Super Lawyers
William C. Altreuter
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Tuesday, August 21, 2007

Michigan is talking about pushing its primary back to January 15, which would mean that New Hampshire would hold its on January 8-- and the Iowa caucus would be pushed back to the first week of January, or the last week in December.

The conventional wisdom is that the effect of this all would be to place greater emphasis on raising early money, although it is hard to see this as a change in emphasis. It seems to me that an alternate scenario might be to de-emphasize Iowa and New Hampshire. Neither is demographically very representative of the rest of the country, and Iowa's significance in particular is a comparatively recent event. Jimmy Carter got a bounce out of Iowa, and after that people started paying attention, but if they hold their caucuses in the week between Christmas and New Years I think turnout will drop like a stone.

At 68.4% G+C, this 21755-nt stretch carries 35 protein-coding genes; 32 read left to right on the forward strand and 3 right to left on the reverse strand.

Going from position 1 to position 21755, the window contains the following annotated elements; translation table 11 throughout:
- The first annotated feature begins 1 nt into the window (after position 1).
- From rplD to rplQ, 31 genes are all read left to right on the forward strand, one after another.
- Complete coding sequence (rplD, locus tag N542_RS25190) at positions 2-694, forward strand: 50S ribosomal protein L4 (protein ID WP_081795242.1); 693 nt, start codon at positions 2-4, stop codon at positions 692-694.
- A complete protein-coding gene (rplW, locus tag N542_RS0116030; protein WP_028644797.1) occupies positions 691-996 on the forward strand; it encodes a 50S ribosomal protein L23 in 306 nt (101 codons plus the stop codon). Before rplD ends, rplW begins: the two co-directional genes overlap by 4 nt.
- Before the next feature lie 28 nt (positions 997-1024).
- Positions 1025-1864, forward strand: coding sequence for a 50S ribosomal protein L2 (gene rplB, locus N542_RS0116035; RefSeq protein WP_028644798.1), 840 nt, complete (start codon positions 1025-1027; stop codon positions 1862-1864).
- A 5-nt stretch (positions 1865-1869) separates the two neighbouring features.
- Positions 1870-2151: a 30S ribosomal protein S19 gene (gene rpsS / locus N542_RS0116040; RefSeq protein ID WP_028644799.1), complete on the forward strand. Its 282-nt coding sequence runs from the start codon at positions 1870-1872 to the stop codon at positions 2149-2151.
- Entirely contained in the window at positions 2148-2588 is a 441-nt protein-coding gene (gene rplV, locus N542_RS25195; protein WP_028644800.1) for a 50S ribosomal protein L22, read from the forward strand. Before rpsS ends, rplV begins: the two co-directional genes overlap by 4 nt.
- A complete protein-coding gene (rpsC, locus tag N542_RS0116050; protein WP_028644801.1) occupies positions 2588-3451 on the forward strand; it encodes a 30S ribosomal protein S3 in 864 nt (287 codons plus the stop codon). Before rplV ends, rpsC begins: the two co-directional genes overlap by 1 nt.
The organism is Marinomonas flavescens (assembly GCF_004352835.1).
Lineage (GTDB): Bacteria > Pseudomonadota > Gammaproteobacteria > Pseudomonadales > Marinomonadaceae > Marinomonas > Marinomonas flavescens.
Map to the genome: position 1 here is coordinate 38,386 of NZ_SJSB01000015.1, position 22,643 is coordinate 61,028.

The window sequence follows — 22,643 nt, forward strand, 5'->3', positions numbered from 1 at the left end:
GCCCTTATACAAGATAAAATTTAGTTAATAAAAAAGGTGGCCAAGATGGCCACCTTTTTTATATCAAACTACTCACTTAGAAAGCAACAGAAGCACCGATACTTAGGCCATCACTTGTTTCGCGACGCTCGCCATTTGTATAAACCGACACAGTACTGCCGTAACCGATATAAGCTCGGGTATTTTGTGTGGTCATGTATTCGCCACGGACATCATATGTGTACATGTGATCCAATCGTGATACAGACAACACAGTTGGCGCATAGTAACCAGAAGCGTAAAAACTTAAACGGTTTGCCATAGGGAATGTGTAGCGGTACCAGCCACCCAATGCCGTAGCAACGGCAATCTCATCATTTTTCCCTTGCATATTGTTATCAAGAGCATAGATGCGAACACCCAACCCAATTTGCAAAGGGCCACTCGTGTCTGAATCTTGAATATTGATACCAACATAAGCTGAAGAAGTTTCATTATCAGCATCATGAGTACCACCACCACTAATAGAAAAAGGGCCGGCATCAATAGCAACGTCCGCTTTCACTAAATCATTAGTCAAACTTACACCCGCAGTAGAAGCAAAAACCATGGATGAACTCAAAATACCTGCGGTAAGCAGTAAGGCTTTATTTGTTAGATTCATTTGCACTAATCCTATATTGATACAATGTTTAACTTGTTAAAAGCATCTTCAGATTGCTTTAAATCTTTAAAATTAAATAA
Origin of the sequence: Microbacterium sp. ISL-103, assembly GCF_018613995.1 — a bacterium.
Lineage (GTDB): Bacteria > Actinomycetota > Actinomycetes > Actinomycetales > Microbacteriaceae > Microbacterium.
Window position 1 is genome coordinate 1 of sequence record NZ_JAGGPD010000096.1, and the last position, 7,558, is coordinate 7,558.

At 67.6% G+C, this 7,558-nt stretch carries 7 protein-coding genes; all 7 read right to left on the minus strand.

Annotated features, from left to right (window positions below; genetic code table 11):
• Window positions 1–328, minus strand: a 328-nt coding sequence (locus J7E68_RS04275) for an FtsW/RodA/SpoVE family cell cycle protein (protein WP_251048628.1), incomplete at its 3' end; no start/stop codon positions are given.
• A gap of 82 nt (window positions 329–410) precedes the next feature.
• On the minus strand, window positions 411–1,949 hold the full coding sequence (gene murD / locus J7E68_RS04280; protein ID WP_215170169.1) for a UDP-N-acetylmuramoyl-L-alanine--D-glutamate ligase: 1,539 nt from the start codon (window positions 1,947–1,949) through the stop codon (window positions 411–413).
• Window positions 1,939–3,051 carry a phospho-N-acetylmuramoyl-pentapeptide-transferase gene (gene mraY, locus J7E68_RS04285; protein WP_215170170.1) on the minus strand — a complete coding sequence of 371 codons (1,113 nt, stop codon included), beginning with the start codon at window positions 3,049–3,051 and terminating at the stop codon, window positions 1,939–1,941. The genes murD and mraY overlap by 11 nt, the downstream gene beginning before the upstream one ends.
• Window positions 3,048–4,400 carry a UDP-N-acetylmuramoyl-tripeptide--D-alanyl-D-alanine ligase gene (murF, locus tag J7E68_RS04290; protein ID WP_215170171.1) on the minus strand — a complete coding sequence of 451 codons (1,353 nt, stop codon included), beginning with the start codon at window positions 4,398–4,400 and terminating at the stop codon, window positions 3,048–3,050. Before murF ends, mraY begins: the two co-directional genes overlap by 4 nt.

On some level I like the idea of the smaller states running their delegate selection process up front, but realistically the notion that the Iowa caucuses and the New Hampshire are "politics on the retail level" stopped being true some time ago, and now even the Iowa straw poll is a big media deal. It would be pleasing if Iowa and New Hampshire rolled themselves into irrelevance.

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